Renoir painted Bouquet of Chrysanthemums in 1884. This was a period when Renoir, just like Monet, found himself painting still lives - a genre that
sold much better than their paintings of more ambitious subjects or their innovating formal studies.
Bouquet of Chrysanthemums differs from Renoir's other flower arrangements in its very simple depiction of a single kind of flower in a plain vase.
Unlike so many other still lives, it does not feature a combination of fruit and flowers, nor a painted ceramic vase like those found in the work of artists from Chardin to Fantin-Latour, nor is the floral arrangement set against a complex or multi-layered backdrop, embellished for instance by sumptuous fabrics.
Renoir allowed the flowers themselves, through the shape of their petals, to dictate the direction his whirling brushstrokes would take across the canvas; it is the very quality of these brushstrokes that gives the painting its profound sense of unity and its meaning.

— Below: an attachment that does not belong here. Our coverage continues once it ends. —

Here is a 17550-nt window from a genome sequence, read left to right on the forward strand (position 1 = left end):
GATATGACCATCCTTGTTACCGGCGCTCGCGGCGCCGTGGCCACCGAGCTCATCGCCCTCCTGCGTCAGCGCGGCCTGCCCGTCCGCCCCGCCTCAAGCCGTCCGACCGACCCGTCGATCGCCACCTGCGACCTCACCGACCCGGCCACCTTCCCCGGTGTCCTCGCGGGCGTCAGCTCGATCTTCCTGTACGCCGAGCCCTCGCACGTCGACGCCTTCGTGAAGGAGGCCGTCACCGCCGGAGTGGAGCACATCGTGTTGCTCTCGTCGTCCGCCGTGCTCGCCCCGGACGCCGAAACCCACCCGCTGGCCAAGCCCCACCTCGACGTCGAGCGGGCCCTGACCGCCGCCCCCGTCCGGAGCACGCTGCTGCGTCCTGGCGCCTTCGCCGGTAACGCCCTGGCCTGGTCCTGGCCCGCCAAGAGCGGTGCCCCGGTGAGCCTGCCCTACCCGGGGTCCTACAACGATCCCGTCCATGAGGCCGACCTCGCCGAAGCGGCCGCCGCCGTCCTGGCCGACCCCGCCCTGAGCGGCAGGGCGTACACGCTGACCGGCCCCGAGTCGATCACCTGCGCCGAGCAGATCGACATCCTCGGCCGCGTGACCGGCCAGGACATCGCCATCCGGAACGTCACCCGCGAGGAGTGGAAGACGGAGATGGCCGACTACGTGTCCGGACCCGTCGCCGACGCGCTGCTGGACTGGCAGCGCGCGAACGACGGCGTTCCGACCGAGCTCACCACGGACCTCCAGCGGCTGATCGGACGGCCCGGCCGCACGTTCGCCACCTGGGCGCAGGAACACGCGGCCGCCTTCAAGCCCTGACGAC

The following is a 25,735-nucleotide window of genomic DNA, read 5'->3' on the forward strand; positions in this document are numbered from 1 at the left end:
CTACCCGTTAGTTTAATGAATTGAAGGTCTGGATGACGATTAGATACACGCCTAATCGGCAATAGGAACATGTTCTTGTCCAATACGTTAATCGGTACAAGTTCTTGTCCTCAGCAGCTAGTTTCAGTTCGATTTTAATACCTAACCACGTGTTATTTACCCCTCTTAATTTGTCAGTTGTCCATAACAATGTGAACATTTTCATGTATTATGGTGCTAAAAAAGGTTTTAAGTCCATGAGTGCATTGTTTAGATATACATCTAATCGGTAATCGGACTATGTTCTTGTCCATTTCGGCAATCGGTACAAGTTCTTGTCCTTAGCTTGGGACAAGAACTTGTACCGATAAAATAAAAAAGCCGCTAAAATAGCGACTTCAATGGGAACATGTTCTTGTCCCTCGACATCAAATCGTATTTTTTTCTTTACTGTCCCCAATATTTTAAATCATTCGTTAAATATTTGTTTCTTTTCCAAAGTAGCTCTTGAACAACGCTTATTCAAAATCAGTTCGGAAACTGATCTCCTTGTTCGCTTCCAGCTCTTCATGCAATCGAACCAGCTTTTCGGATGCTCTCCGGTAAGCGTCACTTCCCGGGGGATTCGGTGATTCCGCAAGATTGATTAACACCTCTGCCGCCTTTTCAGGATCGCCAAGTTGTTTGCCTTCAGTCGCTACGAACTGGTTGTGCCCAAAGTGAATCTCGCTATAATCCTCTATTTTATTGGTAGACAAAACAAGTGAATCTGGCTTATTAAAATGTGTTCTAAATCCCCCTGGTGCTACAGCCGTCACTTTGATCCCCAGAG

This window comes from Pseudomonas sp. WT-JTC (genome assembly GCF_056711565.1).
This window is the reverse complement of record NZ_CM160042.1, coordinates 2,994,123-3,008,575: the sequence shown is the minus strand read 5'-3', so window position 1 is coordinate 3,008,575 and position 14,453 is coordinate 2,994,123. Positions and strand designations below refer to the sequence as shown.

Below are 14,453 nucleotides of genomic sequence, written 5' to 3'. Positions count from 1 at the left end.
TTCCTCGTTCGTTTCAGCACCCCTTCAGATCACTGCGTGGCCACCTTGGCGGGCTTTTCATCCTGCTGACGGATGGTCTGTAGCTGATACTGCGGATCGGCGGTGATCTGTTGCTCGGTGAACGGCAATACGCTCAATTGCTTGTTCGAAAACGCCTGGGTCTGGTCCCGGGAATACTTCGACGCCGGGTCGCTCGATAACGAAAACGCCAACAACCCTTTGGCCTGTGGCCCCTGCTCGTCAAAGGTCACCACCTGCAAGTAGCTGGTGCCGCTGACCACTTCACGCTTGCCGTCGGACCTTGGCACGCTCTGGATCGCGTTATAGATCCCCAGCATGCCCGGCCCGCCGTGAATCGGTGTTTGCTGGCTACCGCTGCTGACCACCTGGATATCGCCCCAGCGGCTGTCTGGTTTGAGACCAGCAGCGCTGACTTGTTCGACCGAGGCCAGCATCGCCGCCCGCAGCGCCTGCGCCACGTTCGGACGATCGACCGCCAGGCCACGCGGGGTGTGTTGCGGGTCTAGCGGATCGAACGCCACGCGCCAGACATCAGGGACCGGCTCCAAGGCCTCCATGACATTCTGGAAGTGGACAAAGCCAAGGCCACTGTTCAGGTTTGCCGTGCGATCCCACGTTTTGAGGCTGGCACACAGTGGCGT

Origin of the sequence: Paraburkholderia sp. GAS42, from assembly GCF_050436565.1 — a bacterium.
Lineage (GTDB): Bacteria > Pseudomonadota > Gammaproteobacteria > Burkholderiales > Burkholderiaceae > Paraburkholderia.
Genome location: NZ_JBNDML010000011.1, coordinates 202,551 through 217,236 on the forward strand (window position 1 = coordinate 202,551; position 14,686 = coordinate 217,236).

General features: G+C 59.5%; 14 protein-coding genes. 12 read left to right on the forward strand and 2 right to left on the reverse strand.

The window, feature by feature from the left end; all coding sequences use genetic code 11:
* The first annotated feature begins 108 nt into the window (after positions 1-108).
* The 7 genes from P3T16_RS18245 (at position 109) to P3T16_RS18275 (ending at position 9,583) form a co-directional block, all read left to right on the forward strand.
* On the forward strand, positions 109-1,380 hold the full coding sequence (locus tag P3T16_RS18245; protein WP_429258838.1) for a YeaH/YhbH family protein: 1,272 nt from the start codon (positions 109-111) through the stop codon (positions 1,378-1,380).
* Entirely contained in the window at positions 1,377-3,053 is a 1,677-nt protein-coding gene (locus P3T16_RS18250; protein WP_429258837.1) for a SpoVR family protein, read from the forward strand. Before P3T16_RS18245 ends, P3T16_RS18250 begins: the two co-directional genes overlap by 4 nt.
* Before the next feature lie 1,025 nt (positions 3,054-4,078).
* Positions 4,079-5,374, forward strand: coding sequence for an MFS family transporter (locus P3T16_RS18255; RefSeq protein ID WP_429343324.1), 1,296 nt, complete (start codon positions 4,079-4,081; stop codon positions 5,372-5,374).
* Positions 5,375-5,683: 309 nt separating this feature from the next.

In this work, modest in its unassuming subject matter but ambitious in its size, Renoir once again toys with our conception of pictorial representation: throughout his career, he delighted in sometimes playing with the differences of stroke in one same painting, while at other times - as is the case here - using even brushwork across the whole canvas to unify the image.